Where is Ubuntu headed, and why are Linux users upset?

Filed under
Ubuntu

ibeentoubuntu.blogspot: Seven years ago, I knew what every process running on my computer was. I could -- with confidence -- tell users exactly how to solve a problem which was occurring. That's not really true anymore. The changes that are happening upset a fair number of older users, but I think that even the ancient among us can respect what's being accomplished.

Doom and Gloom! Oh My! Linux Kernal in Trouble?

Filed under
Linux

tmgstudio.com: Nothing like a little doom and gloom to start the morning! The folks over at PC World think the sky is falling. "They could be exploited by malicious, *local* users to cause denial of service attacks, disclose potentially sensitive information or gain “root” privileges." Ooh, scary!

some shorts

Filed under
News
  • Opera accuses Mozilla of irresponsible disclosure

  • Kiba-Dock with AIGLX in KDE + Gentoo
  • AWN Manager - Applet Preferences gets an Overhaul
  • ATI R700 Series Gain ALSA HDMI Audio

People of openSUSE: Michael Meeks

Filed under
Interviews
SUSE

news.opensuse: GNOME and full time OpenOffice.org developer Michael Meeks was invited by ‘People of openSUSE’ to an interview, and here are his answers! Just in case, if you will be in FOSDEM 2008 do not miss the opportunity to meet him there, and attend his talk in the openSUSE DevRoom.

Commercial Ubuntu

Filed under
Ubuntu

thetechandcents: I just read a post by Bruce Byfield, where he raises an interesting question: after the fact that Canonical will try and offer commercial software from a specific repository, would anyone use it? And if not, could it alienate other users of Ubuntu from using the distribution at all?

California firm buys Utah-based Linux

sltrib.com: A Silicon Valley company has bought the assets of Utah supercomputer maker Linux Networx Inc. for an undisclosed amount of stock.

Discover the possibilities of the /proc folder

Filed under
HowTos

linux.com: The /proc directory is a strange beast. It doesn't really exist, yet you can explore it. Its zero-length files are neither binary nor text, yet you can examine and display them. By studying the /proc directory, you can learn how Linux commands work, and you can even do some administrative tasks.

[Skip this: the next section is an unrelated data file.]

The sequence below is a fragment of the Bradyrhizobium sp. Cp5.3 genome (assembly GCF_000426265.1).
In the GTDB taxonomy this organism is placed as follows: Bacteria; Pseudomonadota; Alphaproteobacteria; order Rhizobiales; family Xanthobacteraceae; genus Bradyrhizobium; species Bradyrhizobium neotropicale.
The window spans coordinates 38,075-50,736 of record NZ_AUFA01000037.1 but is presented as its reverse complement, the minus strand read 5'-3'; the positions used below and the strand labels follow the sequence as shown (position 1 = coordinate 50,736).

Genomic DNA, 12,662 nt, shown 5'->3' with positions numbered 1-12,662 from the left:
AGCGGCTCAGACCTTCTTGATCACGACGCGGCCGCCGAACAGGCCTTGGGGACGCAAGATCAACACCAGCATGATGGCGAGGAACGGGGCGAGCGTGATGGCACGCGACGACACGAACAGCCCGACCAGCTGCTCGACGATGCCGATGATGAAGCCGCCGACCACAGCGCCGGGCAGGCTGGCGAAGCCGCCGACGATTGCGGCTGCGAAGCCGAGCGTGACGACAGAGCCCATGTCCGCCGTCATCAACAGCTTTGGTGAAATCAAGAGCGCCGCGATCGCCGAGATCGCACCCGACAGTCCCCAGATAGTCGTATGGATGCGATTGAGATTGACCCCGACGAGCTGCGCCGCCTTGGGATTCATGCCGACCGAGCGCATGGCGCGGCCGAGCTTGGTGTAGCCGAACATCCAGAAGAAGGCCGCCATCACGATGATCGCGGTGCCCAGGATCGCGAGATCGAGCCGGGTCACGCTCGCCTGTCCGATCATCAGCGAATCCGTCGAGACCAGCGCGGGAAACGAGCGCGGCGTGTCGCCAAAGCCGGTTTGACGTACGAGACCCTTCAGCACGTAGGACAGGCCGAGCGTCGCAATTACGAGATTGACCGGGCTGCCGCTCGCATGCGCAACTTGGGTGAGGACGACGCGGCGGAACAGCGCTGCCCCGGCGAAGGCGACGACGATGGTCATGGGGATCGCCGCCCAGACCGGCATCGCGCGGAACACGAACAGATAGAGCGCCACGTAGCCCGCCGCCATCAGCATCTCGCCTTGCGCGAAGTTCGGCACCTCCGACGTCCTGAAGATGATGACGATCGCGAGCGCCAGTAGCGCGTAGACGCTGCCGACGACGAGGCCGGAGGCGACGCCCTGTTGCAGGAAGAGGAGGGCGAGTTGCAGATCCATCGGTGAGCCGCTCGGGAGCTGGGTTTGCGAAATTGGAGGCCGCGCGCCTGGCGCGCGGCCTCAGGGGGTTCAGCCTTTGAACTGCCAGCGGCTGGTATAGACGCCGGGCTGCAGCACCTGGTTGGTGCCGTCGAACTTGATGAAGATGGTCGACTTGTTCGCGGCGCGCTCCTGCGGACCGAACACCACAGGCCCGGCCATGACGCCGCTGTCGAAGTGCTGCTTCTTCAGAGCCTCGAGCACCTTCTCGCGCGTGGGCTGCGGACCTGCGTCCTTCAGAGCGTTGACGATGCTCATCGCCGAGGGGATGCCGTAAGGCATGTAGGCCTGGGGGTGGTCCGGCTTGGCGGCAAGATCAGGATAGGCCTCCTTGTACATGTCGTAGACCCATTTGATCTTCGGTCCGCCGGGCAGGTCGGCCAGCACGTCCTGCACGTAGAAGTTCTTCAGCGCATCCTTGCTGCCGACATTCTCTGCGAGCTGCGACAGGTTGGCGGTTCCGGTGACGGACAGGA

Quick Review: Firefox 3 Beta 3

Filed under
Moz/FF

maketecheasier.com: Mozilla has released the latest beta of Firefox 3 for testers and early adopters. This latest beta includes many useful features and improved user interface.

How To Configure Remote Access To Your Ubuntu Desktop

Filed under
Ubuntu
HowTos

This guide explains how you can enable a remote desktop on an Ubuntu desktop so that you can access and control it remotely.

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today's leftovers

Red Hat News

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Leftovers: OSS

  • Quantifying Benefits of Network Virtualization in the Data Center
    Modern data centers have increased significantly in scale and complexity as compute and storage resources become highly virtualized. The rise of the DevOps style of application deployment means that data center resources must be agile and respond rapidly to changing workload requirements. Data center network technologies have been challenged to keep up with these rapidly evolving application requirements.
  • Apache Zeppelin Joins Several Other Projects Gaining Top-Level Status
    As we've been reporting, The Apache Software Foundation, which incubates more than 350 open source projects and initiatives, has been elevating a lot of interesting new tools to Top-Level Status recently. The foundation has also made clear that you can expect more on this front, as graduating projects to Top-Level Status helps them get both advanced stewardship and certainly far more contributions. Only a few days ago, the foundation announced that a project called TinkerPop has graduated from the Apache Incubator to become a Top-Level Project (TLP). TinkerPop is a graph computing framework that provides developers the tools required to build modern graph applications in any application domain and at any scale. Now, it has announced that Apache Zeppelin has graduated as well. Zeppelin is a web-based notebook that enables interactive data analytics.